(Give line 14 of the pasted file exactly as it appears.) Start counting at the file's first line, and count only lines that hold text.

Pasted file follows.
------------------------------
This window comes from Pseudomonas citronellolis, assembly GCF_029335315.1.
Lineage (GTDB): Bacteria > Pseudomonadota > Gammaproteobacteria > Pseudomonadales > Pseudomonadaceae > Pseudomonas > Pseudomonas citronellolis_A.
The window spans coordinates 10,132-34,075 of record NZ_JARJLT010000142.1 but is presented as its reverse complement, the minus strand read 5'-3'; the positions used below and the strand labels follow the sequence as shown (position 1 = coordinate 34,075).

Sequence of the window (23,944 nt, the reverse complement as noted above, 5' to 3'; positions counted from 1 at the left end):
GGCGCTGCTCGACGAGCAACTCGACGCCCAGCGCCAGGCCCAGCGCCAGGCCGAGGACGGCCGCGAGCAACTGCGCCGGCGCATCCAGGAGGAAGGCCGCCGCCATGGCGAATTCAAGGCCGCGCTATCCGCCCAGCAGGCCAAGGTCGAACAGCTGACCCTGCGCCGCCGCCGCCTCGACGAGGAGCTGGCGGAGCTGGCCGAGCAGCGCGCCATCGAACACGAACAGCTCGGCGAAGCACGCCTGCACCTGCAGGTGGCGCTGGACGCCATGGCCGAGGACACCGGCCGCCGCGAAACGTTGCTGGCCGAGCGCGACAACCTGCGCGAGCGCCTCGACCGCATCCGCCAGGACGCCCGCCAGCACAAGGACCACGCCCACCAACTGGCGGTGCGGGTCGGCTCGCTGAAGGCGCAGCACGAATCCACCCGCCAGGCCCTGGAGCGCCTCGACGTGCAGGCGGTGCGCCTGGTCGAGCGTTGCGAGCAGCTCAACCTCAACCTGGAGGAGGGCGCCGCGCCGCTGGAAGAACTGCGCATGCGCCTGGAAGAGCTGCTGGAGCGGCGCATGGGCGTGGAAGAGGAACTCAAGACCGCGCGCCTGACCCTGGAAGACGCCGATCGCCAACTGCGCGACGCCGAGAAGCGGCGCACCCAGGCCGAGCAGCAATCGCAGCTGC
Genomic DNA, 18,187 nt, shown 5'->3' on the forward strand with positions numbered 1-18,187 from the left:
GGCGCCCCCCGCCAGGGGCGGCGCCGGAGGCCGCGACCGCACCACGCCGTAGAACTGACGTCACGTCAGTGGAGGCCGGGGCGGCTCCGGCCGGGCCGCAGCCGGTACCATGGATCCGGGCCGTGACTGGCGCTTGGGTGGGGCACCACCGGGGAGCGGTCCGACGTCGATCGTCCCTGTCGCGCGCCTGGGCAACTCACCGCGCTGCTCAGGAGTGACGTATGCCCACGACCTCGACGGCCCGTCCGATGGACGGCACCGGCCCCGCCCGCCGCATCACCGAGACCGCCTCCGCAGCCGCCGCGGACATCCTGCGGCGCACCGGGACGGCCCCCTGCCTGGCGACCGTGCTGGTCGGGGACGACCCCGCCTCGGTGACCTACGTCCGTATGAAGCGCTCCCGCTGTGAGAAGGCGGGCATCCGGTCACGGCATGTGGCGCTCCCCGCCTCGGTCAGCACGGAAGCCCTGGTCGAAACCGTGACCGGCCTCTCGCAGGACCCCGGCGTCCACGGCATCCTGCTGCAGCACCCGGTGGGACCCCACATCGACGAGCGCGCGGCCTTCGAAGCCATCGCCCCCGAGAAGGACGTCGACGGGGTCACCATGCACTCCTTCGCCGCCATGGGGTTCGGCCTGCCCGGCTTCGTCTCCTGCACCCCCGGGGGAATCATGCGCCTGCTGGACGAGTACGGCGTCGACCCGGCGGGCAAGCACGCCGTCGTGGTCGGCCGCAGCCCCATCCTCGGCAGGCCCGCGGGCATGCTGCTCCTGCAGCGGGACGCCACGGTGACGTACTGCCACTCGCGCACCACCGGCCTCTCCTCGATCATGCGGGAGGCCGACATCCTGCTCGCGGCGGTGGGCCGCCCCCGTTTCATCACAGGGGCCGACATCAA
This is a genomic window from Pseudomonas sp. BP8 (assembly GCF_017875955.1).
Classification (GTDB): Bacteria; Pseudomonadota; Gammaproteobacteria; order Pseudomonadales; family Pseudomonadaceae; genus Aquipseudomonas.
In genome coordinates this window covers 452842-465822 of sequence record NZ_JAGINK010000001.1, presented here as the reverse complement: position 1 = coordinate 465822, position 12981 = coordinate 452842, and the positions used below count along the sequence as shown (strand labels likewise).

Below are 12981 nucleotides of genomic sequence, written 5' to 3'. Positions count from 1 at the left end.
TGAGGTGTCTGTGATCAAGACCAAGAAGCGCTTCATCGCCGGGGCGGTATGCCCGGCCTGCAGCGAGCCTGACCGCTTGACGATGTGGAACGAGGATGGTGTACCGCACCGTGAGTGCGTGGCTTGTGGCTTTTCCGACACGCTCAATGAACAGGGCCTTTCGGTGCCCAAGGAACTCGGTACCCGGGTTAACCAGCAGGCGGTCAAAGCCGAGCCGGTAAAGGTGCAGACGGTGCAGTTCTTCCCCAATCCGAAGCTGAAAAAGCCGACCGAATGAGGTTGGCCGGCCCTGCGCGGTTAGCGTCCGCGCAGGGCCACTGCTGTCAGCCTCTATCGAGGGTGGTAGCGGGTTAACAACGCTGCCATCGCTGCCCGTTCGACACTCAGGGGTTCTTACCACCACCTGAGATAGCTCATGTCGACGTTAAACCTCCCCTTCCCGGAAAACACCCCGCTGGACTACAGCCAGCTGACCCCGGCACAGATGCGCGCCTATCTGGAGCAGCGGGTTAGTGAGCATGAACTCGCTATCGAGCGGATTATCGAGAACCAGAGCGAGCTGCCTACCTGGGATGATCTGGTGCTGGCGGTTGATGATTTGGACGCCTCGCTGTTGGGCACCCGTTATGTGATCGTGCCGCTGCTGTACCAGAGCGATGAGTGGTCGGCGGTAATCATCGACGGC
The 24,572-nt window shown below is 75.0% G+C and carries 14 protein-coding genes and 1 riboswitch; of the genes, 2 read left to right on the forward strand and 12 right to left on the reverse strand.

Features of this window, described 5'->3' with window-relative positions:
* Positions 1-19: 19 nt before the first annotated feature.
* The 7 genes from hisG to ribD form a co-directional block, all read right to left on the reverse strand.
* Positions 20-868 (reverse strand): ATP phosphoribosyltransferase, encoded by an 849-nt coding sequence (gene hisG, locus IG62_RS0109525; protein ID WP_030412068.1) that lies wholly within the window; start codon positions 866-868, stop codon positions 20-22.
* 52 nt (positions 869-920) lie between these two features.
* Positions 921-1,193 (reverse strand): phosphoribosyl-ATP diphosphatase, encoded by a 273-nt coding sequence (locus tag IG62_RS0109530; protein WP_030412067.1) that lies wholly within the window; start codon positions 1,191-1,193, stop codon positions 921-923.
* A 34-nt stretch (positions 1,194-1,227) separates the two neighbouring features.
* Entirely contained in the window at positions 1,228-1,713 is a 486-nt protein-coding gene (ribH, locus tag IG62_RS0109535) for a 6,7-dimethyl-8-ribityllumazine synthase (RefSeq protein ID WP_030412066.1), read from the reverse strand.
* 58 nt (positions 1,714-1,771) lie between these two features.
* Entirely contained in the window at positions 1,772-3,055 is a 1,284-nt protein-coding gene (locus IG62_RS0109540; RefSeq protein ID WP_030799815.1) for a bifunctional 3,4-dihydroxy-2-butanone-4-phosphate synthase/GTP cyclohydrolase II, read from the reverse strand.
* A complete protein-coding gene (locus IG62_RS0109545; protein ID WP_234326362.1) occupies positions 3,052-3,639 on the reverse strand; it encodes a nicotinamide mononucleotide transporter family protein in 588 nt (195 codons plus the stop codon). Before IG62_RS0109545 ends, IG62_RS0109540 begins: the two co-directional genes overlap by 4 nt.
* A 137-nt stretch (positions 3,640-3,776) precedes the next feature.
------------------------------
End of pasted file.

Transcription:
Features of this window, described 5'->3' with window-relative positions: